With big packs, the trip to the hut usually takes anyway from 2 to 3 hours. Most climbers however, don’t stay at the hut, but rather camp at the Applebee Campground, about 30-45 minutes further uphill. Camping at Applebee shaves time off approaches to all but a few of the climbs, and saves you from having to sleep in a hut full of snoring people.
There are no permits required to camp or climb in the Bugaboos or on Howser Spire. The main red tape has to do with camping, which is discussed above. There is some recent talk about BC Parks making some changes to the regulations affecting access, but nothing definite has been proposed yet (the rumors are there may be a permit system employed, thereby limiting access into the area).
Camping in the Bugaboos basically offers you three options:
1. Camp at the Kain Hut
- The Conrad Kain Hut
is available for overnight accommodation up to a maximum of 40 persons. Reservations may be made through the Alpine Club of Canada at 403-678-3200 or through the Alpine Club of Canada website
. Any unreserved spaces are allocated on a first-come first-served basis. During the peak climbing months of July and August the hut is often full - reservations are highly recommended. The fee for the Kain hut is $25/night per person, or $50 per night for a family.
2. Boulder Camp
– this site is located below the Kain Hut and is for tenting. It’s not where you want to be if you are climbing in the Bugs, but is a nice spot if you are there simply to hike and hangout.
The view from Crescent Spires of the Applebee Campground
3. Applebee Dome
– This is the camping site that most climbers utilize. The views are awesome and there is an outhouse (toilet) here. The only issue is the ground squirrels – you need to be vigilant about storing your food. We found that burying food deep in the snow (making sure it is marked) is a good strategy.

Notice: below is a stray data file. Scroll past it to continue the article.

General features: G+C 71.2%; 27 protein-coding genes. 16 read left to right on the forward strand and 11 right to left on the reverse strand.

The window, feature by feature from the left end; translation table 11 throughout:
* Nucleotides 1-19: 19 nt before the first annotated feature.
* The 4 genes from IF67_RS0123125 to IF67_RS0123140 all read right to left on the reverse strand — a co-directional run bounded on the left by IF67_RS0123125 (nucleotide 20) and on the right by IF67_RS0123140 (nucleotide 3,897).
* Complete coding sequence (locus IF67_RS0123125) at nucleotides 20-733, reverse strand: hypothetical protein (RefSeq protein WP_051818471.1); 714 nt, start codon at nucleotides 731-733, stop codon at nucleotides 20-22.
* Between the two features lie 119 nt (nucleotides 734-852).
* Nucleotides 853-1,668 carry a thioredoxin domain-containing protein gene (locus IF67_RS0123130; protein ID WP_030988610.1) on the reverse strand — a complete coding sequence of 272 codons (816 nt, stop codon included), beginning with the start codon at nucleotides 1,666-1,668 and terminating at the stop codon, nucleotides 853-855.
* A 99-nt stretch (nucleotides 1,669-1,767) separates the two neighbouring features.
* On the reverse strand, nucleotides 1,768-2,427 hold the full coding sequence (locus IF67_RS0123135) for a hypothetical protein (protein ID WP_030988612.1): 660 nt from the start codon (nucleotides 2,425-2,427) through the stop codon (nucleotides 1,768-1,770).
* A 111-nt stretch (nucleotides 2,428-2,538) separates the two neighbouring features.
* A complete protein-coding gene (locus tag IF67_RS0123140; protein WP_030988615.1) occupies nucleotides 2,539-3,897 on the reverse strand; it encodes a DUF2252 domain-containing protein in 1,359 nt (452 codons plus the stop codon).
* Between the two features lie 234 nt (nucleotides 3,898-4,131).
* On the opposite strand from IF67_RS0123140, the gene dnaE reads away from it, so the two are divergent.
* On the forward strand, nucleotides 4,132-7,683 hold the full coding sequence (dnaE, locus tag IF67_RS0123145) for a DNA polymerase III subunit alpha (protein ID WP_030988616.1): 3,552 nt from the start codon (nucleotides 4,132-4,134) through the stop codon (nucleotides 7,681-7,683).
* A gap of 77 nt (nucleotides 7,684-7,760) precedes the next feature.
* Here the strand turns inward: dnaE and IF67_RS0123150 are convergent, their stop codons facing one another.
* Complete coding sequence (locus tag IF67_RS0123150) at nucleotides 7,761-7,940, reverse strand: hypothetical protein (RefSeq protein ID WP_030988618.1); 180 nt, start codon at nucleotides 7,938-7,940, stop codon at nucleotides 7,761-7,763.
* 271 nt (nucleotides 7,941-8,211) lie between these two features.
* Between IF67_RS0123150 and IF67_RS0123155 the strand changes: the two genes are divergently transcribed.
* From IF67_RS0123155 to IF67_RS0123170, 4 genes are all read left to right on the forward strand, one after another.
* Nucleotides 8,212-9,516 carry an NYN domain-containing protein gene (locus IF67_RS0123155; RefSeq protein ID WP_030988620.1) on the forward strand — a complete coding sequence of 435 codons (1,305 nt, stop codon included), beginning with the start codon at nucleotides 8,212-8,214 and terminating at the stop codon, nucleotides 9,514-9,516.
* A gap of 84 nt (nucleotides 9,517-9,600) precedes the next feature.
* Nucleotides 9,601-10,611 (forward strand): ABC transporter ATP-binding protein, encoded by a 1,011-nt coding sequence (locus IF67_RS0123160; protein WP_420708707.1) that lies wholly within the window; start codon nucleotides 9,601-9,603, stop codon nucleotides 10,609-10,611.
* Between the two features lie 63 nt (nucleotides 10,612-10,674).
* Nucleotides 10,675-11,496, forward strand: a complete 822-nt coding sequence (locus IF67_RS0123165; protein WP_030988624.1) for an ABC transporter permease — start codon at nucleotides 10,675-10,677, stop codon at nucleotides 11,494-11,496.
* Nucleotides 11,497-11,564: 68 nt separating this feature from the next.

Both the Boulder Camp and Applebee Dome camp have a $5 per night fee, which is payable at a self-registration station located inside the Kain Hut. Please don’t try to get out of paying this fee – there are Wardens there whose job is (among many other things – like maybe rescuing you) to ensure you have paid. Don’t make their life complicated (i.e. “I didn’t know I had to pay”, I don’t have any cash on me dude”, etc.)
To prevent contamination of the water supply and damage to the sensitive alpine environment, camping in the park is not permitted anywhere in the vicinity of the main spires (Bugaboo, Snowpatch, Crescent, Pigeon, Howsers). Bivouacking is not permitted unless circumstances dictate it is necessity. Wilderness camping is allowed in other, more remote areas of the park, such as the Vowell Group. Leave-no-trace wilderness camping ethics should be utilized.
With respect to the Howser Tower – there is wilderness camping allowed but it must take place on the west side of the Tower (which is actually outside the Park). Here is a link to a good map of the Park
. Camping on the west side of the Howser Spires involves a long hike in from the Parking lot that involves crossing the Bugaboo/Snowpatch Col, then crossing the Vowell Glacier and descending down the Howser/Pigeon Spire, until camping areas are reached in the rocks at the bottom of the ice. Alternately, if you have the greenbacks, you can helicopter in (see below).
Accessing the Howser Spires
There are a number of ways to access the Howser Spires, but only two of them are really practical (i.e. a third way to access the Howser Spires is from the west via East Creek or Howser Creek, but it is very difficult). You can hike in from the main Bugaboo parking lot (accessed via Highway 95) or you can fly in by helicopter, which folks normally arrange via Canadian Mountain Helicopters
. Of course the helicopter is the easiest way, but the most expensive. If you’re like me, you walk in.